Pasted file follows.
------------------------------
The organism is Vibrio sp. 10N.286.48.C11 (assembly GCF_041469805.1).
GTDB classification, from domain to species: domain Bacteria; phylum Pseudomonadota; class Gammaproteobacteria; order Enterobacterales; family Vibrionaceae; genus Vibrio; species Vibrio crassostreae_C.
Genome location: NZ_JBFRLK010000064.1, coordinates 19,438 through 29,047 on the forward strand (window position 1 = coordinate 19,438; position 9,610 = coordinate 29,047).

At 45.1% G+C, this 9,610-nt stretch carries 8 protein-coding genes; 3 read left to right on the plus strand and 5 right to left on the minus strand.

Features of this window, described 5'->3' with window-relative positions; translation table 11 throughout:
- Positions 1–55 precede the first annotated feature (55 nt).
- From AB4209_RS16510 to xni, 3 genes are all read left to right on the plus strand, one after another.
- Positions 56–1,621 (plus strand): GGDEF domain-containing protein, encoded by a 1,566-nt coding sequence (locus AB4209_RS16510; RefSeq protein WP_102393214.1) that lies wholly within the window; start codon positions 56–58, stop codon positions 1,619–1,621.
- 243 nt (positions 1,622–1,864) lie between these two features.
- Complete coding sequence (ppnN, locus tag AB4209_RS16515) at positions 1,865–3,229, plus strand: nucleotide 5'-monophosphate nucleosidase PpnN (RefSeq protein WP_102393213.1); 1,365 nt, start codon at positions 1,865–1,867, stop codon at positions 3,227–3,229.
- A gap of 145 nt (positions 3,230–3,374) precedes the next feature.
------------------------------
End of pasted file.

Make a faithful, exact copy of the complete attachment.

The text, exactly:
The organism is Vibrio sp. 10N.286.48.C11 (assembly GCF_041469805.1).
GTDB classification, from domain to species: domain Bacteria; phylum Pseudomonadota; class Gammaproteobacteria; order Enterobacterales; family Vibrionaceae; genus Vibrio; species Vibrio crassostreae_C.
Genome location: NZ_JBFRLK010000064.1, coordinates 19,438 through 29,047 on the forward strand (window position 1 = coordinate 19,438; position 9,610 = coordinate 29,047).

At 45.1% G+C, this 9,610-nt stretch carries 8 protein-coding genes; 3 read left to right on the plus strand and 5 right to left on the minus strand.

Features of this window, described 5'->3' with window-relative positions; translation table 11 throughout:
- Positions 1–55 precede the first annotated feature (55 nt).
- From AB4209_RS16510 to xni, 3 genes are all read left to right on the plus strand, one after another.
- Positions 56–1,621 (plus strand): GGDEF domain-containing protein, encoded by a 1,566-nt coding sequence (locus AB4209_RS16510; RefSeq protein WP_102393214.1) that lies wholly within the window; start codon positions 56–58, stop codon positions 1,619–1,621.
- 243 nt (positions 1,622–1,864) lie between these two features.
- Complete coding sequence (ppnN, locus tag AB4209_RS16515) at positions 1,865–3,229, plus strand: nucleotide 5'-monophosphate nucleosidase PpnN (RefSeq protein WP_102393213.1); 1,365 nt, start codon at positions 1,865–1,867, stop codon at positions 3,227–3,229.
- A gap of 145 nt (positions 3,230–3,374) precedes the next feature.